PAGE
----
The video clip is also helpful for discussing the principal-agent contract. More specifically, the clip presents Gus Fring as he supervises the packaging and loading of methamphetamine into trucks for distribution purposes. Gus is the owner of Los Pollos Hermanos, the man running the methamphetamine production operation, and therefore the principal. The laborers packaging the methamphetamine and the truck drivers transporting it are the agents. Sometimes agents do not act in the principal’s best interest. This behavior is also known as shirking, and one can prevent or limit it through adequate monitoring activities, which is precisely what Gus does.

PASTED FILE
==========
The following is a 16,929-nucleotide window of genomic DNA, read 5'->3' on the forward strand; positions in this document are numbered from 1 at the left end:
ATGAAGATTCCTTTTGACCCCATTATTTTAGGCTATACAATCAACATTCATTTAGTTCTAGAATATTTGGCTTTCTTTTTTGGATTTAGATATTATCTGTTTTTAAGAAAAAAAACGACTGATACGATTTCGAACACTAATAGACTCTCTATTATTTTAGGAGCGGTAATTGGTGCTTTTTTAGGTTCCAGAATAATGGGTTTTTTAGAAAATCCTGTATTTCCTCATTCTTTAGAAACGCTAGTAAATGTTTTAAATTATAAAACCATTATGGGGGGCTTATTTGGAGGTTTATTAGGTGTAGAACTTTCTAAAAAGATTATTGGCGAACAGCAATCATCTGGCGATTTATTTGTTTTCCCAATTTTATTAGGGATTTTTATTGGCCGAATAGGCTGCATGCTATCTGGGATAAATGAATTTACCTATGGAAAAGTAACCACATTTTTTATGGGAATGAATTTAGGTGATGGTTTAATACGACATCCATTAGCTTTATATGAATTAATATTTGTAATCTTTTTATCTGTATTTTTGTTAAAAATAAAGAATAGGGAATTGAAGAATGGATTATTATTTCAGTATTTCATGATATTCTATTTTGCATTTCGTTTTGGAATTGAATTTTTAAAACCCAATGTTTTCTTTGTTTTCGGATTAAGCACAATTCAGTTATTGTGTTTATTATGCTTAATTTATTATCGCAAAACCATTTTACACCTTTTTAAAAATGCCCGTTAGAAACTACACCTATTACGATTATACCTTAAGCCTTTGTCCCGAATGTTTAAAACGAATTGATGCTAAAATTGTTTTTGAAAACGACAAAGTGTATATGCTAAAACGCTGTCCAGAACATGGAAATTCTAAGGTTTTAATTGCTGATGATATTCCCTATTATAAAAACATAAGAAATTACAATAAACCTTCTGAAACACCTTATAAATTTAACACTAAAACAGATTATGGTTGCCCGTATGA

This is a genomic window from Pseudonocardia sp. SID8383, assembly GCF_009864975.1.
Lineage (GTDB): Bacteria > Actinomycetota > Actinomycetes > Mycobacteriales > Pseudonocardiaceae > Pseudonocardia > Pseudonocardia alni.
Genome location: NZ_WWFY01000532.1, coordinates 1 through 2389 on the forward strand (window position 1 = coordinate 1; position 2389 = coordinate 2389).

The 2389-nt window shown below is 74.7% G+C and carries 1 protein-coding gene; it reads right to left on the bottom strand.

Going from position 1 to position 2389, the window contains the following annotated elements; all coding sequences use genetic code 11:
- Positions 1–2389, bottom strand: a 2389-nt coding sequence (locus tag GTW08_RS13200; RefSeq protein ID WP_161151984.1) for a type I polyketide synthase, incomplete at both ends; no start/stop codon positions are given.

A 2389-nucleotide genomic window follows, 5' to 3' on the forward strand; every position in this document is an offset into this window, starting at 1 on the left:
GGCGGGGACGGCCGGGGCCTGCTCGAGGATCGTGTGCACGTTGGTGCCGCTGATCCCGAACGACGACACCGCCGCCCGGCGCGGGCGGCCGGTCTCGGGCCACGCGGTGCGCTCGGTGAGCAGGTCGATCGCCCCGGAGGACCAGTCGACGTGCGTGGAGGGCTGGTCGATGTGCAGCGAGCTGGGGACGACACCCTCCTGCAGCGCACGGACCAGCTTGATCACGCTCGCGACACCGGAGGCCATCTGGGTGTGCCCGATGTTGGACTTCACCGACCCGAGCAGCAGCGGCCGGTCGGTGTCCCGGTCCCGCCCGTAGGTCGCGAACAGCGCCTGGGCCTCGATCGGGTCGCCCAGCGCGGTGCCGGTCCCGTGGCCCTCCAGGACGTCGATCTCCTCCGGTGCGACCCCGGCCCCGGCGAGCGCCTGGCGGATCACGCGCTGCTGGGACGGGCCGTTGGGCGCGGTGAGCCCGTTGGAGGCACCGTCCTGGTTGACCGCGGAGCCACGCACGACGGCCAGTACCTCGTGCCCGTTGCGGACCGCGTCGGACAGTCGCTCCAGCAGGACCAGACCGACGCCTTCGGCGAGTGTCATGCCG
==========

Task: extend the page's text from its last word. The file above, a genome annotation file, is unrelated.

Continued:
This description adaptaed from Duncan, Muchiri, and Paraschiv (Forthcoming)
Jesse calculates that Fring is earning $93 million from Jesse and Walter producing meth, but he doesn’t feel adequately compensated. His focus on Fring’s revenue rather than his profits is causing him to feel vastly underpaid. What is Jesse forgetting? What about costs with the lab, packaging, distributing, and guarding the meth. In addition, the risk that Gus (the owner of the methamphetamine operation) takes represents an additional cost of doing business.
In a flashback to the pilot episode, Jesse and Walter are discussing the purchase of an RV to start cooking meth. The purchase of the famous RV would represent a fixed cost of production for their new business venture